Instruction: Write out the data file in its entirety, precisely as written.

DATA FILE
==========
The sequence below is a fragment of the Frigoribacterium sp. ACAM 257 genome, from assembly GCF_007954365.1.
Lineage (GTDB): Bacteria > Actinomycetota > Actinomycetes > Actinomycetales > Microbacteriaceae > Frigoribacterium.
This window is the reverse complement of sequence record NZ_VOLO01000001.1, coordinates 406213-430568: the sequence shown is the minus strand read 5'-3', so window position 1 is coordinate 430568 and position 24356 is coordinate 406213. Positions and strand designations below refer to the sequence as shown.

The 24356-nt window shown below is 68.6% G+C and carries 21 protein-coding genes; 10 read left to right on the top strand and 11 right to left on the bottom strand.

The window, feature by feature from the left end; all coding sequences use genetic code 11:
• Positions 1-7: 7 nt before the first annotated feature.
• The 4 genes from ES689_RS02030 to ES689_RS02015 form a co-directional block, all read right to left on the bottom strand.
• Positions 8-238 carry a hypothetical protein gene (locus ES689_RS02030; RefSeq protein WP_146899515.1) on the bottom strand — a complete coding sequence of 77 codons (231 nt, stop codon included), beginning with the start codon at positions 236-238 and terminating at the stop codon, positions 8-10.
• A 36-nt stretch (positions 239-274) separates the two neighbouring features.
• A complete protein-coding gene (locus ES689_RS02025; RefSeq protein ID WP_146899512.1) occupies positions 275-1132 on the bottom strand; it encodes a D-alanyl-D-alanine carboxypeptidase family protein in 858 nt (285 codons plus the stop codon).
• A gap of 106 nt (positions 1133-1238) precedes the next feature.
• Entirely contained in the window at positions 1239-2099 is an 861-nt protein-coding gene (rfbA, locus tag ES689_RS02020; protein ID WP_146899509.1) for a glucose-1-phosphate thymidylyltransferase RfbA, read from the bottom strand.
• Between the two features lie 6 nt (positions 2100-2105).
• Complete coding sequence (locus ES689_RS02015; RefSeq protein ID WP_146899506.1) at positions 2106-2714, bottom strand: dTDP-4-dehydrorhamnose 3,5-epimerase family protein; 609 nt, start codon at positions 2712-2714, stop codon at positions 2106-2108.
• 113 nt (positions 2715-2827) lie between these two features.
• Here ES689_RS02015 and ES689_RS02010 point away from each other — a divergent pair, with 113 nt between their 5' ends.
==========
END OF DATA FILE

The sequence below is a fragment of the Frigoribacterium sp. ACAM 257 genome, from assembly GCF_007954365.1.
Lineage (GTDB): Bacteria > Actinomycetota > Actinomycetes > Actinomycetales > Microbacteriaceae > Frigoribacterium.
This window is the reverse complement of sequence record NZ_VOLO01000001.1, coordinates 406213-430568: the sequence shown is the minus strand read 5'-3', so window position 1 is coordinate 430568 and position 24356 is coordinate 406213. Positions and strand designations below refer to the sequence as shown.

The 24356-nt window shown below is 68.6% G+C and carries 21 protein-coding genes; 10 read left to right on the top strand and 11 right to left on the bottom strand.

The window, feature by feature from the left end; all coding sequences use genetic code 11:
• Positions 1-7: 7 nt before the first annotated feature.
• The 4 genes from ES689_RS02030 to ES689_RS02015 form a co-directional block, all read right to left on the bottom strand.
• Positions 8-238 carry a hypothetical protein gene (locus ES689_RS02030; RefSeq protein WP_146899515.1) on the bottom strand — a complete coding sequence of 77 codons (231 nt, stop codon included), beginning with the start codon at positions 236-238 and terminating at the stop codon, positions 8-10.
• A 36-nt stretch (positions 239-274) separates the two neighbouring features.
• A complete protein-coding gene (locus ES689_RS02025; RefSeq protein ID WP_146899512.1) occupies positions 275-1132 on the bottom strand; it encodes a D-alanyl-D-alanine carboxypeptidase family protein in 858 nt (285 codons plus the stop codon).
• A gap of 106 nt (positions 1133-1238) precedes the next feature.
• Entirely contained in the window at positions 1239-2099 is an 861-nt protein-coding gene (rfbA, locus tag ES689_RS02020; protein ID WP_146899509.1) for a glucose-1-phosphate thymidylyltransferase RfbA, read from the bottom strand.
• Between the two features lie 6 nt (positions 2100-2105).
• Complete coding sequence (locus ES689_RS02015; RefSeq protein ID WP_146899506.1) at positions 2106-2714, bottom strand: dTDP-4-dehydrorhamnose 3,5-epimerase family protein; 609 nt, start codon at positions 2712-2714, stop codon at positions 2106-2108.
• 113 nt (positions 2715-2827) lie between these two features.
• Here ES689_RS02015 and ES689_RS02010 point away from each other — a divergent pair, with 113 nt between their 5' ends.